Two state legislators request Governor to declare a statewide Salmon Fishery Disaster

By on May 10, 2017

Pointing to California’s five-year drought, poor ocean conditions and federal water management policies as the causes for the high mortality and exceptionally low survival of juvenile salmon, California’s Senator Mike McGuire (D-District 2-Eureka) and Assemblymember Jim Wood (D- 2nd District-Humboldt) sent a letter to Governor Jerry Brown late last week requesting he declare a statewide Salmon Fishery Disaster. Due to an unprecedented collapse of Klamath River salmon stocks, no commercial or recreational fishing will be allowed in Klamath Management Zone in 2017 and the Klamath and Trinity River recreational salmon fisheries will be closed.

The proposed closures and minimal open seasons are projected to have significant negative impacts on thousands of California residents and their livelihoods.

“The California salmon fishery is one of our state’s oldest and … one of the most iconic in America. Golden State salmon fishermen, many of whom also experienced unprecedented hardship during the crab season disaster in 2015-16, are now faced with the reality that the 2017 salmon season is projected to be one of the worst in state history due to deplorable environmental conditions,” Senator McGuire said. “We’re asking the Governor to declare a salmon season disaster and fishery failure – thousands of working families are in crisis and desperately need our help.”

The predicted adult salmon returns to the Klamath River are anticipated to be the lowest in history.  Current estimates are only 54,000 Klamath salmon are in the ocean down from 1.6 million in 2012. The salmon failure is expected to have devastating impacts on California’s North Coast tribes who depend on the salmon to meet tribal subsistence needs. Tribal allocations are at an all-time low of just over 800 salmon, or less than one fish per ten tribal members.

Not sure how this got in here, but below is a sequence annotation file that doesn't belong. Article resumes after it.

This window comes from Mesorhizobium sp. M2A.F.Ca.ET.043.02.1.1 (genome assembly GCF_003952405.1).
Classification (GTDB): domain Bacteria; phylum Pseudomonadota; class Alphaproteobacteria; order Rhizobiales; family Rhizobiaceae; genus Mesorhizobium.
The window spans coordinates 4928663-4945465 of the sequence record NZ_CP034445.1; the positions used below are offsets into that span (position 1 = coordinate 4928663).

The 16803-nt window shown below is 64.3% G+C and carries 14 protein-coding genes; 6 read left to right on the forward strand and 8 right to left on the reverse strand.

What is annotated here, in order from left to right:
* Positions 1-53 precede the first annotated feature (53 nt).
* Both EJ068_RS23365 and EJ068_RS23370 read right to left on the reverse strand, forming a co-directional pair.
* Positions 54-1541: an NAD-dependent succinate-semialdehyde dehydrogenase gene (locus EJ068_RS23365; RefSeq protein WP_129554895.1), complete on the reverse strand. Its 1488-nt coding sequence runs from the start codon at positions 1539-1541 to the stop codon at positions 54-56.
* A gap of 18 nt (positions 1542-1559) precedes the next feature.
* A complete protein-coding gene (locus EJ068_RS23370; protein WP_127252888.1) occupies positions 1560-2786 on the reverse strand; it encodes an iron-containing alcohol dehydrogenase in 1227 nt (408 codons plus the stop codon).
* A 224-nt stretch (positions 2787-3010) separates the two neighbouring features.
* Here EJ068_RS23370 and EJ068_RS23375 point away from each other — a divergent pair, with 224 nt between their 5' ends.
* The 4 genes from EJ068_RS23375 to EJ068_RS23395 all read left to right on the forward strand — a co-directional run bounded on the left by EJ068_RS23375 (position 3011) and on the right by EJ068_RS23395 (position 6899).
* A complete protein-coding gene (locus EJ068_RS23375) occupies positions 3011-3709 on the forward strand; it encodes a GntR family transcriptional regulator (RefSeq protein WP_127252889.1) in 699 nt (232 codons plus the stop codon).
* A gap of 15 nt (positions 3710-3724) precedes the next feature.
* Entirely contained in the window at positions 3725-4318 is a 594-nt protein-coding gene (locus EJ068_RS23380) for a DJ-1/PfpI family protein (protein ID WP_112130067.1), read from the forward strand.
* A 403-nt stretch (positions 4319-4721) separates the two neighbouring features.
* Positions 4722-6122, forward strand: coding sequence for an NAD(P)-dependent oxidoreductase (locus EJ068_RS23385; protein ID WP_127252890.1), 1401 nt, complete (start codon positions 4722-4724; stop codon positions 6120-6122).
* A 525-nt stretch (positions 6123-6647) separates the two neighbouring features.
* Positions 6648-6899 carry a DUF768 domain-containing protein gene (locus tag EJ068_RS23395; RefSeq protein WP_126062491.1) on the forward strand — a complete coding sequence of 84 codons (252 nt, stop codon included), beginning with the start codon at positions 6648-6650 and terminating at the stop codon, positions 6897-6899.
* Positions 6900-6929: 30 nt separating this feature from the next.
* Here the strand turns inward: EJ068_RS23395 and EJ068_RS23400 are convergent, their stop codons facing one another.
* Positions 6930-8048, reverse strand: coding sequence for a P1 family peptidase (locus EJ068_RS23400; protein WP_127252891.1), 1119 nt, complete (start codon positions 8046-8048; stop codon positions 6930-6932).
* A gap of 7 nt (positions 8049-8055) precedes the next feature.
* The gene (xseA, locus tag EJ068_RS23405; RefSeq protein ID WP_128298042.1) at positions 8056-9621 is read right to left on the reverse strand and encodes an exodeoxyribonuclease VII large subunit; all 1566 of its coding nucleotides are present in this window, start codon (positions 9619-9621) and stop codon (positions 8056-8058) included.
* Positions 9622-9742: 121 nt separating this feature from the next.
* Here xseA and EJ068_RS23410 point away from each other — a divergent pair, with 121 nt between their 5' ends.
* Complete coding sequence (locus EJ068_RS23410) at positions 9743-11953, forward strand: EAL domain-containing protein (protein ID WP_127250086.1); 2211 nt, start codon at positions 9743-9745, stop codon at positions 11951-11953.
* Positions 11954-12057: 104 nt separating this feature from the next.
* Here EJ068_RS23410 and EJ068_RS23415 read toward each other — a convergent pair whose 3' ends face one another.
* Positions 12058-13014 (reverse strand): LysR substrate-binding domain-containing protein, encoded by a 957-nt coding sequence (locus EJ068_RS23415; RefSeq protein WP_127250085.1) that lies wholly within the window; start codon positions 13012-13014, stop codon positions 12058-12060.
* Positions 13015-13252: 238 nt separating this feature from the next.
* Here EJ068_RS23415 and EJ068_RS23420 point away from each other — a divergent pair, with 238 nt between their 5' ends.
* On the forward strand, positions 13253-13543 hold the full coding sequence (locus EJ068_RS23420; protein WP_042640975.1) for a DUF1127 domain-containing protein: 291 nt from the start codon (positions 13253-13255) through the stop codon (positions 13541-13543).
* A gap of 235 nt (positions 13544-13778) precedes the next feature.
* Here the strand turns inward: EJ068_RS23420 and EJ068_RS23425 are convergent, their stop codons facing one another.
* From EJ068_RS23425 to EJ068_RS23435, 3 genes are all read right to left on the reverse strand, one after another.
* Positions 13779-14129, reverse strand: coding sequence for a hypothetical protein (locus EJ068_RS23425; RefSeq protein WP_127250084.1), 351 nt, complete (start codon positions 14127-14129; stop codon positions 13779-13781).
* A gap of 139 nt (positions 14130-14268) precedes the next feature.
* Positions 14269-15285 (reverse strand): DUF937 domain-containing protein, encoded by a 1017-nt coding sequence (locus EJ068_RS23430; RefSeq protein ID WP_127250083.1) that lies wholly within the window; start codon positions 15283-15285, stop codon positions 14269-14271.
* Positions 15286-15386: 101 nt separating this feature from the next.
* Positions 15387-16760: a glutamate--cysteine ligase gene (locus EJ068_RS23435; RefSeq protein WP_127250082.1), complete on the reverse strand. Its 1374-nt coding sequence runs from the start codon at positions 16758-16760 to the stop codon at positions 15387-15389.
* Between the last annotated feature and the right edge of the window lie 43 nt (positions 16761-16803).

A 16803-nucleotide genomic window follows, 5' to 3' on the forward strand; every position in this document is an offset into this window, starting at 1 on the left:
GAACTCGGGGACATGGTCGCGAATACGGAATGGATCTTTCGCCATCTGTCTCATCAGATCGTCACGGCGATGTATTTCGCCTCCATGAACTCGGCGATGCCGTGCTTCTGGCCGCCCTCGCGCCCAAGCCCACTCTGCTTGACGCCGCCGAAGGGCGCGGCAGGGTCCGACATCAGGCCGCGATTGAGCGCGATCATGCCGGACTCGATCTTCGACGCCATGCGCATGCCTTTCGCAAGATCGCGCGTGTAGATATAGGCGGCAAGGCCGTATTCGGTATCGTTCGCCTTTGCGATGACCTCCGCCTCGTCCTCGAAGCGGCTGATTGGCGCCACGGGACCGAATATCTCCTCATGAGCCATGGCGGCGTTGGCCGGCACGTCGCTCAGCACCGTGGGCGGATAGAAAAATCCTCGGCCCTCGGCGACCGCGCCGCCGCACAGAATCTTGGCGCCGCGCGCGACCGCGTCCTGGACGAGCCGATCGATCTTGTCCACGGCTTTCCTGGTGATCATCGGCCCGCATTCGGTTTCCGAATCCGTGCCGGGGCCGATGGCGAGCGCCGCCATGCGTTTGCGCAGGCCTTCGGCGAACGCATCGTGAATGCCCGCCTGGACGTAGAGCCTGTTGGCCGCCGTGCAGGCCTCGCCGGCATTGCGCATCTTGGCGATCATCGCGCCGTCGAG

Salmon fishery represents California’s oldest fishery. It supports both commercial and recreational fishing as well as tribal fisheries. It supports the state’s trade and tourism industries; a decade ago salmon fishing supported 23,000 jobs and $1.4 billion in economic activity. But, landings by commercial fleet dropped from 502,110 salmon in 2004 to 55,051 in 2016, an 89% decrease. The 2017 season is expected to be worse than last year.

“Drought, disease, and stream diversions have decimated the north coast salmon population,” said Assemblymember Jim Wood. “The hard-working men and women who rely on these fish to support their families have been put in a terrible situation through no fault of their own. They deserve our support.”